Taking a cue from Tamil Nadu’s e-waste management, the Centreshould initiate a national policy for complete national level assessment,covering all the cities and all the sectors. Such base line study must envelopeinventories, existing technical and policy measures required for emergence ofnational e-waste policy and action plan for eco-friendly, economic e-wastemanagement. 

The study should also culminate in identifying potentiallyharmful substances and testing these for any adverse health and environmentaleffects for suggesting precautionary measures. This apart, the national policymay create a public-private participatory forum of decision-making, problem resolutionin e-waste management. This could be a Working Group comprising RegulatoryAgencies, NGOs, Industry Associations, experts etc. to keep pace with thetemporal and spatial changes in structure and content of e-waste. 

There is need for creation of a knowledge data base onanticipating the risks, ways of preventing and protecting from likely damageand safe and timely disposal of e-waste. The Government should promoteInformation, Education and Communication (IEC) activities in schools, colleges,industry etc. to enhance this knowledge. Additionally, it must create a database on best global practices and failure analyses for development anddeployment of efficacious e-waste management and disposal practices within thecountry.

The policy should device ways and means to encouragebeneficial reuse/recycling of e-waste, catalyzing business activities that use suchwaste. It should formulate and regulate occupational health safety norms for e-wasterecycling, now mainly confined to the informal sector. Besides, it shouldreview the trade policy and exim classification codes to plug the loopholes, whichare often being misused for cross-border dumping of e-waste into the country.  

Indeed, the national policy should insist on stringentenforcement against wanton infringement of the Basel convention and e-waste dumping bypreferring incarceration over monetary penalties for demonstrating deterrentimpact. The e-waste policy should foster partnership with manufacturers andretailers for recycling services by creating an enabling environment so asdispose e-waste scientifically at economic costs.

The policy should mandate sustained capacity building forindustrial e-waste handling for policy makers, managers, controllers andoperators. It should enhance consumer awareness regarding the potential threatto public health and environment by electronic products, if not disposedproperly.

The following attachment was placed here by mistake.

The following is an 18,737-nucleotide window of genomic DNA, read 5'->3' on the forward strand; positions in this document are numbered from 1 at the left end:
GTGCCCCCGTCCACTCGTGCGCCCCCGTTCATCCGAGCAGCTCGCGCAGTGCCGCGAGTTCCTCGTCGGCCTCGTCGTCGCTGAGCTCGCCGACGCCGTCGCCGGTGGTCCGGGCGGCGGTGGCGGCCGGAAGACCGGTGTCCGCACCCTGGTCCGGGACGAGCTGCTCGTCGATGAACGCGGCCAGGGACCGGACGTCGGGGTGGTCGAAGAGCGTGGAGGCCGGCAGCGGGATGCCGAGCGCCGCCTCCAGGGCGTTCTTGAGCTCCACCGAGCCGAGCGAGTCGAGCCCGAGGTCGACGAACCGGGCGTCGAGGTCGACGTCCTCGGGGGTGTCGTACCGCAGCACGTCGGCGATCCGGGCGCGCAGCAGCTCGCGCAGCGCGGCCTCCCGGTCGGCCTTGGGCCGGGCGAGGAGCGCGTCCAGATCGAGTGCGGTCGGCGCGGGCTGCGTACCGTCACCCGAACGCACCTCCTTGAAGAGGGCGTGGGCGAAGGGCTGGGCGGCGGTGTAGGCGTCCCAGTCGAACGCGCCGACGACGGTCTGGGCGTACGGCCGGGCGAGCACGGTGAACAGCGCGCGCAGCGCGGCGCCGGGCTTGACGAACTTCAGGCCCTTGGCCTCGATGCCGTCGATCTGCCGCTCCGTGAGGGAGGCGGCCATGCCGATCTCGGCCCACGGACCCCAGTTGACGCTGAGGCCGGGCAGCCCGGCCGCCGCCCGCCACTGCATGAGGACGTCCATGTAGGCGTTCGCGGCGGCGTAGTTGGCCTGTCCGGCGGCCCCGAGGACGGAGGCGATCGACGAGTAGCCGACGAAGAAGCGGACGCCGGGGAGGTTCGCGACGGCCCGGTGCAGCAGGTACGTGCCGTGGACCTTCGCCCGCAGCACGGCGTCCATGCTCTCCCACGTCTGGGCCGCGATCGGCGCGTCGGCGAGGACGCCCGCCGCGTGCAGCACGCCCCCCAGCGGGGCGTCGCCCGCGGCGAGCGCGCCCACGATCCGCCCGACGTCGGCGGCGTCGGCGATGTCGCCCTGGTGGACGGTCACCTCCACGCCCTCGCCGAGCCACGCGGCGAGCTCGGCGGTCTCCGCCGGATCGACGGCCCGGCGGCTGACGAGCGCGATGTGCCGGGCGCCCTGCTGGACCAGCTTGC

In fact, the policy should enforce labeling of all computermonitors, television sets and other household/industrial electronic devices fordeclaration of hazardous material content with a view to identifyingenvironmental hazards and ensuring proper material management and e-wastedisposal.

Importantly, the policy could announce incentives for growthof e-waste disposal agencies so that remediation of environmental damage,threats of irreversible loss and lack of scientific knowledge do not posehazardous to human health and environment. Simultaneously, as a proactive step, municipal bodies must be involvedin the disposal of e-waste lest it becomes too late for their intervention,should large handling volumes necessitate it.

In addition, the e-waste policy should consider gradualintroduction of enhanced producer responsibility into Indian process, practicesand procedures so that preventive accountability gains preponderance overpolluter immunity.

 Last but not the least, the Government should carve out aninclusive e-waste management policy, as for meeting the need for finding an“India Unique Solution”, that strikes a visionary balance between precepts andpraxis for sustainable management of e-waste. Such a policy alone can bring thedesired paradigm shift for our society, economy and the environment.—INFA


(Copyright,India News and Feature Alliance)